New mayor plans changes at city hall
June 25, 2008 · Updated 10:15 AM
Administrator will lose job
LANGLEY Langleys next mayor Paul Samuelson will restructure city hall when he takes office in January.
And one of his first changes will cost current City Administrator Walt Blackford his job.
Samuelson said his management style doesnt call for a full-time city administrator.
Ill spend a lot more time in the office, Samuelson said.
I dont see the need for a city administrator in my administration, he added.
Instead, Samuelson is thinking about hiring a part-time administrative assistant.
Its customary for a new administration to reassess the needs, Samuelson said. Ill be a different mayor than Neil (Colburn).
Blackford was disappointed.
I understand that the mayor-elect has the right to choose his own staff. Nonetheless, his decision to eliminate the city administrator position was unexpected and came as a surprise to me, Blackford said.
I am disappointed to lose a job that I love. And I am disappointed to lose the opportunity to be of service to my community, he added.
Blackford was hired as city administrator in February 2004. He has been a driving force behind resolving controversies such as the battle over Fairgrounds Road or the transfer of the city marina to the Port of South Whidbey.
Samuelson said the change in personnel is unrelated to Blackfords performance.
I have no problems at all with Walt, he said. I respect him and he has done an excellent job at city hall.
However, the current mayor said eliminating the city administrator position without a adequate transitional period will make Samuelsons job tougher.
I urged Paul in strong language not to do it, Colburn said. I strongly disagree with his decision.
Colburn added that Blackfords institutional memory and knowledge on specific projects wont be easy to replace.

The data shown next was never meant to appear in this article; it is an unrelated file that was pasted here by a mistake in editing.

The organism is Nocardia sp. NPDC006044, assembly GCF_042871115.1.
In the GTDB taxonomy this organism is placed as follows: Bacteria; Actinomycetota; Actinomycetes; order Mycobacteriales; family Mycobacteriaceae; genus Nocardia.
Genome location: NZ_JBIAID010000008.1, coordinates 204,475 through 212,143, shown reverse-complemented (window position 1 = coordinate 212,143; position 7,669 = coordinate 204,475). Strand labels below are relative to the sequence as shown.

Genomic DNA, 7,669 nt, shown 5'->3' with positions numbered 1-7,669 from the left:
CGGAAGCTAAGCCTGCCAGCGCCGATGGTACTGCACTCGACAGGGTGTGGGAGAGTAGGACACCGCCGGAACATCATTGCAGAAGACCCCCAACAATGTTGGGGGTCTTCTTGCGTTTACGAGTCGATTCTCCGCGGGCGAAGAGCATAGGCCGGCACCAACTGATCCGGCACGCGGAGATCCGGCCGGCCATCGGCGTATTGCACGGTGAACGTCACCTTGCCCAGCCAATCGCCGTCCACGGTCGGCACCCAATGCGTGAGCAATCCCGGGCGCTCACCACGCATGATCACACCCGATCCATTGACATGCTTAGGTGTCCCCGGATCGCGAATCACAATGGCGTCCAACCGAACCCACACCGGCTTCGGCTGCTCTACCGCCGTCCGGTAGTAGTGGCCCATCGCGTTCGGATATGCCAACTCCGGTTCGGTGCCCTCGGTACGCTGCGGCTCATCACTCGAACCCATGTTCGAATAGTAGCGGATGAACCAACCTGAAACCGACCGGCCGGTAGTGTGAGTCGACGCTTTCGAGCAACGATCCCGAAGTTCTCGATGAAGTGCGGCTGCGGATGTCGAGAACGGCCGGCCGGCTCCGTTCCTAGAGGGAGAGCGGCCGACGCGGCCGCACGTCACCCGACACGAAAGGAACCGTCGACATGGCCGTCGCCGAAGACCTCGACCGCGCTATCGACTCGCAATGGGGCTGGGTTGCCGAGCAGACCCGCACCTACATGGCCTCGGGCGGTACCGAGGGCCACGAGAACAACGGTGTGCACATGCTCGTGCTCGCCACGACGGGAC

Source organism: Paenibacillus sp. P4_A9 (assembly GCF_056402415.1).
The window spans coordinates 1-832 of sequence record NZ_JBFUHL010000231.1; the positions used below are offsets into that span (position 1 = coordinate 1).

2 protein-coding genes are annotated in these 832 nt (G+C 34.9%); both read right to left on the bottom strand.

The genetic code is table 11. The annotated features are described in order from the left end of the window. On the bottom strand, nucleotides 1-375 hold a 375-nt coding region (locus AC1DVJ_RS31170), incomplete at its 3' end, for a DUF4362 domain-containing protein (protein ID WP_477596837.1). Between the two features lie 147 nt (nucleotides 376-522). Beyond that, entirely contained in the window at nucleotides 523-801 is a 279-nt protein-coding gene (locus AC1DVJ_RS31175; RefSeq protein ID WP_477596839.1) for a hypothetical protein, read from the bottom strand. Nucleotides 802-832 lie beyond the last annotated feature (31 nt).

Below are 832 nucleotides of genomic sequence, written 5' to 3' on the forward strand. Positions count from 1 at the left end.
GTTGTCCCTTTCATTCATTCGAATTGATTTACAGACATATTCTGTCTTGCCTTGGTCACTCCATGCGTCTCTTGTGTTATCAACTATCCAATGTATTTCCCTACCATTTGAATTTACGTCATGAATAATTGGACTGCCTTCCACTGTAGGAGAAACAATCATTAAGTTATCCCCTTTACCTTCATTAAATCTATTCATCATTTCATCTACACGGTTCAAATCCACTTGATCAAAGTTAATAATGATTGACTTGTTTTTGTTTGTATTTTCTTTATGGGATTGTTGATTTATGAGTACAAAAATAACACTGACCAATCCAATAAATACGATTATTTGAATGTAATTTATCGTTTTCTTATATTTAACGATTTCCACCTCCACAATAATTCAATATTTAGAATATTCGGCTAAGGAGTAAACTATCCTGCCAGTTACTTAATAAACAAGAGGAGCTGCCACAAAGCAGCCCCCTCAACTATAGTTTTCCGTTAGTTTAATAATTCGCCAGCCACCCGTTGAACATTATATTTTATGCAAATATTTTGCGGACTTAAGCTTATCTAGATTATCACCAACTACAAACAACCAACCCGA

Walt has been invaluable for me, Colburn said. Hes kind of the quarterback and I was the coach. Hes always there.
Colburn said the details of Blackfords release are still up in the air. Samuelson doesnt have any executive power until he takes office Jan. 1. Colburn said, Blackford is a city employee, not a contractor, and has the same employment protection as all city employees.
Samuelson said the reason he is talking about personnel changes at city hall now, before he officially becomes mayor, is to give Blackford time to adjust and find a new job.
Blackford said he will still help Samuelson and other workers at city hall until he finds a new job.
Until I have secured other work, I am willing to share my knowledge and experience as a consultant if this will help provide a smooth transition for the new administration, Blackford said.
Blackford thanked Colburn for his trust and the community for its support.
Of course, I also am grateful to Mayor Colburn for giving me the chance to serve the city and to make many new friends in the process, Blackford said.
Last year, Samuelson, in his capacity as councilman, voted for a pay increase for both the mayors position and the city administrators position. The council unanimously approved the pay raises and said it was needed to attract quality people to the job.
The mayors pay was raised from $14,400 to $21,000, a 45-percent increase.
The city administrators pay went up from $43,000 to $48,000 a year.
Cutting the position of city administrator and hiring an administrative assistant instead will not have a adverse impact on the citys budget, Samuelson said.
If at all, it will save money, he said.
Blackford was hired initially to work approximately 20 hours a week, and first made about $500 a week up to a maximum of $20,500 annually. But the position grew over the years.
Blackford took over the job from Lynn Hicks in 2004, who served as the citys administrator and attorney.
Former Mayor Lloyd Furman hired Hicks as city administrator in 2002. She and her predecessor, Eric Lucas, had worked in a combined attorney and administrator position.
When Colburn became mayor he decided to separate the positions and chose Blackford as his city administrator.